Net API Notes for 2021/04/02 - Issue 157

What a whirlwind week! As I blogged Monday, I'm joining Postman. Like most in the API space, I've loved Postman for years. Now I'm thrilled to be joining Kin Lane (the API Evangelist), Fran Méndez (AsyncAPI), Ben Hutton (JSON Schema), and a host of other notables to accelerate the next phase of distributed system growth.

But that wasn't the only API news this past week. Let's get to the notes.



Getting feedback on an API design early and often is the difference between a solid V1 launch and immediately pivoting, in shame, to a V2. However, in an age of social distancing and virtual everything, how do you get that kind of rich conversation going?

SAS's Adrianna Vu had a similar problem. Thankfully, not only did she overcome the pandemic challenges, but she also posted a guide to conducting virtual design workshops. Adrianna carefully walks through various available techniques that facilitate understanding, proposes several useful tools, and gets real on the time investment required.

This article is precious and in an area many don't think about.


Sam Newman and Martin Fowler are both big names in terms of microservices. Sam is currently prepping the second edition of his foundational book, Building Microservices. Martin Fowler, along with James Lewis, popularized the term and their "Characteristics of a Microservice Architecture", remains one of the top Google results.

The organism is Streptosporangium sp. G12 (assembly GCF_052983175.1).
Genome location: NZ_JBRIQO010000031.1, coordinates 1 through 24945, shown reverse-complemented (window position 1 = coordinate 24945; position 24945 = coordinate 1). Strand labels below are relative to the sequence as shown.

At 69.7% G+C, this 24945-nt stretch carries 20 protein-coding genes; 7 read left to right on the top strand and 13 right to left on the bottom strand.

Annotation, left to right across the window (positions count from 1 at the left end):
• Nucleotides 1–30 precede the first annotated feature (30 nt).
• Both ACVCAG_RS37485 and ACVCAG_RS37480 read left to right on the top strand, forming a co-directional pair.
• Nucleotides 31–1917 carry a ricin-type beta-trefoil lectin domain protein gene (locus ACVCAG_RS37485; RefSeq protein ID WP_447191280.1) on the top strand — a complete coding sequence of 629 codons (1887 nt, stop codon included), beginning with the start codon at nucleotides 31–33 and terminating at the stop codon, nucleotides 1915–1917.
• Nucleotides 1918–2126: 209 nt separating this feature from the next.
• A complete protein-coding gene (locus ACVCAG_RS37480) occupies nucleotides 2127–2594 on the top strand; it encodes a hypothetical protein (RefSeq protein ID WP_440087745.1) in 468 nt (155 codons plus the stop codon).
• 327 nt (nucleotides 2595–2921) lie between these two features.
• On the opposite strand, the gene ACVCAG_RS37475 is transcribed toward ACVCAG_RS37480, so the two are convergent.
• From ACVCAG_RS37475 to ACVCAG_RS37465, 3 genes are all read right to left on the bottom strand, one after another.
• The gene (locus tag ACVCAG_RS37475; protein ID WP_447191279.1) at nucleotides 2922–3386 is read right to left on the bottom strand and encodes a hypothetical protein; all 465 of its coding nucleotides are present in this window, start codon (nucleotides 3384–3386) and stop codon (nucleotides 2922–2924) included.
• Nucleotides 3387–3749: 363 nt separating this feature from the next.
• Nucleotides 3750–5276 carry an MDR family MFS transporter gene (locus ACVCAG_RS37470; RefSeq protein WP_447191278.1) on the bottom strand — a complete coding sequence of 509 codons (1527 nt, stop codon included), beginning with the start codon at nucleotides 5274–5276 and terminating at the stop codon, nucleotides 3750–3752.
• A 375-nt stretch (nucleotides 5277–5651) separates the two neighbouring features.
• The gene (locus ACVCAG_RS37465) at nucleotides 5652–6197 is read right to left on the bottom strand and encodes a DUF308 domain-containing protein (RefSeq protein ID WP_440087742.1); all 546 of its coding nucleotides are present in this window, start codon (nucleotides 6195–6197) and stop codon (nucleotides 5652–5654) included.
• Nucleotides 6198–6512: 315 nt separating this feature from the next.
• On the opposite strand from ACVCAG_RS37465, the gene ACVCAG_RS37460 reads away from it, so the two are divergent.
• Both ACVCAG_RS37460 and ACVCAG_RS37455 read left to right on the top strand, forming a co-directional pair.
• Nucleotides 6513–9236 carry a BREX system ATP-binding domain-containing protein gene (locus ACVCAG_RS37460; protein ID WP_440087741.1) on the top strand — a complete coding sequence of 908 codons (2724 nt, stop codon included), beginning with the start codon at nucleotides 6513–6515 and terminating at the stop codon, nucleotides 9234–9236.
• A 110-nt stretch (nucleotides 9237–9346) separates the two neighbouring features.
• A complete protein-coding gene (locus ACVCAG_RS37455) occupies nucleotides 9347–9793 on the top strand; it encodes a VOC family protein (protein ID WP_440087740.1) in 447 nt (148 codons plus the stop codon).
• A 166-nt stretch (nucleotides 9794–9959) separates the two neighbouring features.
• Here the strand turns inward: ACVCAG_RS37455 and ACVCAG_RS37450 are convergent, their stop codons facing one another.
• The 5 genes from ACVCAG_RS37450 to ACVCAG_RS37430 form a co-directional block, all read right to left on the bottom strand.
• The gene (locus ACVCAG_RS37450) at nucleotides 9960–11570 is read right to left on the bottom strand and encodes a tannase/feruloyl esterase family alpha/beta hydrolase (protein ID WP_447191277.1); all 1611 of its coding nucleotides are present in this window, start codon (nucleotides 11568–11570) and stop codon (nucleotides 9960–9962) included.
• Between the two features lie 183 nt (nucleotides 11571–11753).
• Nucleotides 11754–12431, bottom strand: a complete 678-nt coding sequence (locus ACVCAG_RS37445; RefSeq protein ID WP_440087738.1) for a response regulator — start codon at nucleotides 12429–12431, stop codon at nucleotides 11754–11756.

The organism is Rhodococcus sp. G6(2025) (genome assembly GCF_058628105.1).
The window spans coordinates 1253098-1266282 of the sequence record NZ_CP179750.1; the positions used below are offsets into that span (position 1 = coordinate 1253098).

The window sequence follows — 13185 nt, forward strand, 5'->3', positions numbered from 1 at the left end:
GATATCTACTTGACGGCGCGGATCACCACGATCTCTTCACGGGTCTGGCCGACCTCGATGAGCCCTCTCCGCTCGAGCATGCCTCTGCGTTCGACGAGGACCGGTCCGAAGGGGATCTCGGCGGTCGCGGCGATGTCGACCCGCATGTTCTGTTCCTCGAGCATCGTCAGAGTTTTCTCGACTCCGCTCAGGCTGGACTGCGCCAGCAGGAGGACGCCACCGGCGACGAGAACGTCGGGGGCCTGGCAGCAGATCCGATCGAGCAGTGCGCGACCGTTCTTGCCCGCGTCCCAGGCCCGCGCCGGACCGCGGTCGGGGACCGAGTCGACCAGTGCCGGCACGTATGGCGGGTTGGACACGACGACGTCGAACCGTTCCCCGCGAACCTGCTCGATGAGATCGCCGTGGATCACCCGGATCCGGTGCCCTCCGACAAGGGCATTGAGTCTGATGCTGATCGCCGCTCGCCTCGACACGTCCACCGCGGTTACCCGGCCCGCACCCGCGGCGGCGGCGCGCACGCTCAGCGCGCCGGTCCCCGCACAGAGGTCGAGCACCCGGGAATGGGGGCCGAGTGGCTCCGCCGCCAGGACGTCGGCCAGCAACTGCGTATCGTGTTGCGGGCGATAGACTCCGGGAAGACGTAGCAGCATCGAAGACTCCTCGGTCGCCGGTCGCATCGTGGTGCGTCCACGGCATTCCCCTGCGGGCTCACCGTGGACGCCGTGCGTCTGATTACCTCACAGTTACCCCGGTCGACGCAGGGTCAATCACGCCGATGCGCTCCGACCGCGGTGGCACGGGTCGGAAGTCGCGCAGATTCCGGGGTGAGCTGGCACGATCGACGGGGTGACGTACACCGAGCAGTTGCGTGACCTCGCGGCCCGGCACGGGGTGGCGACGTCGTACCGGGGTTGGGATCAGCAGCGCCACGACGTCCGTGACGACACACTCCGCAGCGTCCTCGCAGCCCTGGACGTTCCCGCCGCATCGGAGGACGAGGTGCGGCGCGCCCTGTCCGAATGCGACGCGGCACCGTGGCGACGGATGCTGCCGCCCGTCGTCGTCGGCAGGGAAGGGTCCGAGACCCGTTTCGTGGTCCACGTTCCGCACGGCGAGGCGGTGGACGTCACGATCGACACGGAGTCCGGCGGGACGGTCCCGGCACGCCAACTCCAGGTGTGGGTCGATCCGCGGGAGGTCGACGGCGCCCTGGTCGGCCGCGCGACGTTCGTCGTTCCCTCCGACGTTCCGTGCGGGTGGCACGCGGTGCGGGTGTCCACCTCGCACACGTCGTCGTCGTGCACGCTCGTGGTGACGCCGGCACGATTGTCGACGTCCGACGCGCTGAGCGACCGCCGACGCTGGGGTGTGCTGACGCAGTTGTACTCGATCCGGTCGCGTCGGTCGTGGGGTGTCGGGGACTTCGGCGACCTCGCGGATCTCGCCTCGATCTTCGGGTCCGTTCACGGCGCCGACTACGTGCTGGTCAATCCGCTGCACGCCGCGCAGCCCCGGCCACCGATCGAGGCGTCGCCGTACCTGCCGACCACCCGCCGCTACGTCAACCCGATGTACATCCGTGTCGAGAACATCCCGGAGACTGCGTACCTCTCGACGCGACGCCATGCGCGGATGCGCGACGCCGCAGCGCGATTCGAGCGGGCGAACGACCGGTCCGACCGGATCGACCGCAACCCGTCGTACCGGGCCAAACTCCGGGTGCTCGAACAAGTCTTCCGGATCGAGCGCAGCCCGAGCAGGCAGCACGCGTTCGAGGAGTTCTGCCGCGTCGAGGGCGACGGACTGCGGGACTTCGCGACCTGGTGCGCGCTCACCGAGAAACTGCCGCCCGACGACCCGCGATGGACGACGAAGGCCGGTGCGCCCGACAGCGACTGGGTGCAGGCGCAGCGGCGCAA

In a GOTO Conference podcast recorded in 2020 but recently released, the two discuss when microservices make sense, when you shouldn't, and what other considerations architects and tech leads should consider before making up their minds.

The key takeaways are as follows:

  • Microservices are a means to an end; "doing microservices" for microservice sake is the wrong approach.
  • Microservices shouldn't be the default option. Start with a simple monolith topology and evolve from there.
  • Microservices enable independent deployability, isolation of data, and organizational information hiding (a key aspect for modularity).

The full transcript, for those more comfortable skimming and scanning, is also available.


API Ownership, or who can decide what in an API design, is a deceptively complex topic. The API Handyman, Arnaud Lauret, lists seven ways that incorrect API ownership can harm the API design.

The whole piece goes into great detail. However, to summarize Arnaud's points, avoid:

  • Giving a single consumer whatever they want; doing so results in an overly specified and bloated design.
  • Producing APIs by teams, rather than by holistic capability.
  • Exposing data from a source owned by others (no data backdoors!).
  • Outsourcing implementation of a first design to those who will not have to maintain it.
  • Delegating API production to those without the understanding of its business value.
  • Assuming an API Center of Excellence/Enablement/Expertise will be able to correct everything.
  • Empowering a headstrong API dictator at the expense of the morale and future growth of individual teams.



I just added the 2021 ASC conference to The annual API specification conference also announced its call for proposals (CFPs). You have until June 11th to submit your talk idea.

Also, if you have time and haven't checked them out already, I had several delightful, recorded conversations last month. In no particular order:

Finally, thank you for your attention and to the Patreons who enable this newsletter to remain ad-free! That means a lot to me. And, based on the subscription numbers, others do too!

Till next time,

Matthew @libel_vox and

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